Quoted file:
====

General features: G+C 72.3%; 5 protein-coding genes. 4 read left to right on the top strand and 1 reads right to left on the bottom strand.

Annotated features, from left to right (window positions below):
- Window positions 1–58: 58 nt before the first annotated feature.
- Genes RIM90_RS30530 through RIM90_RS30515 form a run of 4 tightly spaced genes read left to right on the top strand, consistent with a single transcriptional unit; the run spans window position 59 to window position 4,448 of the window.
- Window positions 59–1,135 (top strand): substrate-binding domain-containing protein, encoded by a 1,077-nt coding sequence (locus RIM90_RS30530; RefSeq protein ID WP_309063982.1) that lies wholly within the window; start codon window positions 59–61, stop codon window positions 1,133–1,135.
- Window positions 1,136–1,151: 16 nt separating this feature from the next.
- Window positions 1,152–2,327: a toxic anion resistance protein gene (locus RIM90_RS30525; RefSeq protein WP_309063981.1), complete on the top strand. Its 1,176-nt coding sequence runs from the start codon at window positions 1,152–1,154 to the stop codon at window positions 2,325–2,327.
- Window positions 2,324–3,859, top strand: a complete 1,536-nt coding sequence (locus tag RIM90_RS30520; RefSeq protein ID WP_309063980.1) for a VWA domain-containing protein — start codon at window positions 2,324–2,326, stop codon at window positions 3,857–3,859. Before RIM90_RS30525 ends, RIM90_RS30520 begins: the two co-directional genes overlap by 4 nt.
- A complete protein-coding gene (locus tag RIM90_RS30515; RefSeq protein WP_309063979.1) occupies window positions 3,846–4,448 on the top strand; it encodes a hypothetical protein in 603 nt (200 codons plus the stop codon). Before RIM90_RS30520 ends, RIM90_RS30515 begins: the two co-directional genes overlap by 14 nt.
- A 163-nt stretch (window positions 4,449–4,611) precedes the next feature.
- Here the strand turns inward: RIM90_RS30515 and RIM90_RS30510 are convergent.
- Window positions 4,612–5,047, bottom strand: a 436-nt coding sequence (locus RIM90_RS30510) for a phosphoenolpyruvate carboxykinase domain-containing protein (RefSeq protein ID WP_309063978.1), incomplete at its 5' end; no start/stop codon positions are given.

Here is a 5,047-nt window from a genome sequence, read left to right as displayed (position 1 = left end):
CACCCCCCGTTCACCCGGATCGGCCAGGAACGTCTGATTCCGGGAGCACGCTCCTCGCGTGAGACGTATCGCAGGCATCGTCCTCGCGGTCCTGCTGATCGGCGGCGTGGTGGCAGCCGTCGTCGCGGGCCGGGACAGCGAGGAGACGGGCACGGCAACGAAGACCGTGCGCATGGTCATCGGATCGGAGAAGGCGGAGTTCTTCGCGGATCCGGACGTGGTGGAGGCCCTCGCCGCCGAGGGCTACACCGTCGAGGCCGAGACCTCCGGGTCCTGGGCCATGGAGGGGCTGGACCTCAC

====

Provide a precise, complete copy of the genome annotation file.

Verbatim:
General features: G+C 72.3%; 5 protein-coding genes. 4 read left to right on the top strand and 1 reads right to left on the bottom strand.

Annotated features, from left to right (window positions below):
- Window positions 1–58: 58 nt before the first annotated feature.
- Genes RIM90_RS30530 through RIM90_RS30515 form a run of 4 tightly spaced genes read left to right on the top strand, consistent with a single transcriptional unit; the run spans window position 59 to window position 4,448 of the window.
- Window positions 59–1,135 (top strand): substrate-binding domain-containing protein, encoded by a 1,077-nt coding sequence (locus RIM90_RS30530; RefSeq protein ID WP_309063982.1) that lies wholly within the window; start codon window positions 59–61, stop codon window positions 1,133–1,135.
- Window positions 1,136–1,151: 16 nt separating this feature from the next.
- Window positions 1,152–2,327: a toxic anion resistance protein gene (locus RIM90_RS30525; RefSeq protein WP_309063981.1), complete on the top strand. Its 1,176-nt coding sequence runs from the start codon at window positions 1,152–1,154 to the stop codon at window positions 2,325–2,327.
- Window positions 2,324–3,859, top strand: a complete 1,536-nt coding sequence (locus tag RIM90_RS30520; RefSeq protein ID WP_309063980.1) for a VWA domain-containing protein — start codon at window positions 2,324–2,326, stop codon at window positions 3,857–3,859. Before RIM90_RS30525 ends, RIM90_RS30520 begins: the two co-directional genes overlap by 4 nt.
- A complete protein-coding gene (locus tag RIM90_RS30515; RefSeq protein WP_309063979.1) occupies window positions 3,846–4,448 on the top strand; it encodes a hypothetical protein in 603 nt (200 codons plus the stop codon). Before RIM90_RS30520 ends, RIM90_RS30515 begins: the two co-directional genes overlap by 14 nt.
- A 163-nt stretch (window positions 4,449–4,611) precedes the next feature.
- Here the strand turns inward: RIM90_RS30515 and RIM90_RS30510 are convergent.
- Window positions 4,612–5,047, bottom strand: a 436-nt coding sequence (locus RIM90_RS30510) for a phosphoenolpyruvate carboxykinase domain-containing protein (RefSeq protein ID WP_309063978.1), incomplete at its 5' end; no start/stop codon positions are given.

Here is a 5,047-nt window from a genome sequence, read left to right as displayed (position 1 = left end):
CACCCCCCGTTCACCCGGATCGGCCAGGAACGTCTGATTCCGGGAGCACGCTCCTCGCGTGAGACGTATCGCAGGCATCGTCCTCGCGGTCCTGCTGATCGGCGGCGTGGTGGCAGCCGTCGTCGCGGGCCGGGACAGCGAGGAGACGGGCACGGCAACGAAGACCGTGCGCATGGTCATCGGATCGGAGAAGGCGGAGTTCTTCGCGGATCCGGACGTGGTGGAGGCCCTCGCCGCCGAGGGCTACACCGTCGAGGCCGAGACCTCCGGGTCCTGGGCCATGGAGGGGCTGGACCTCAC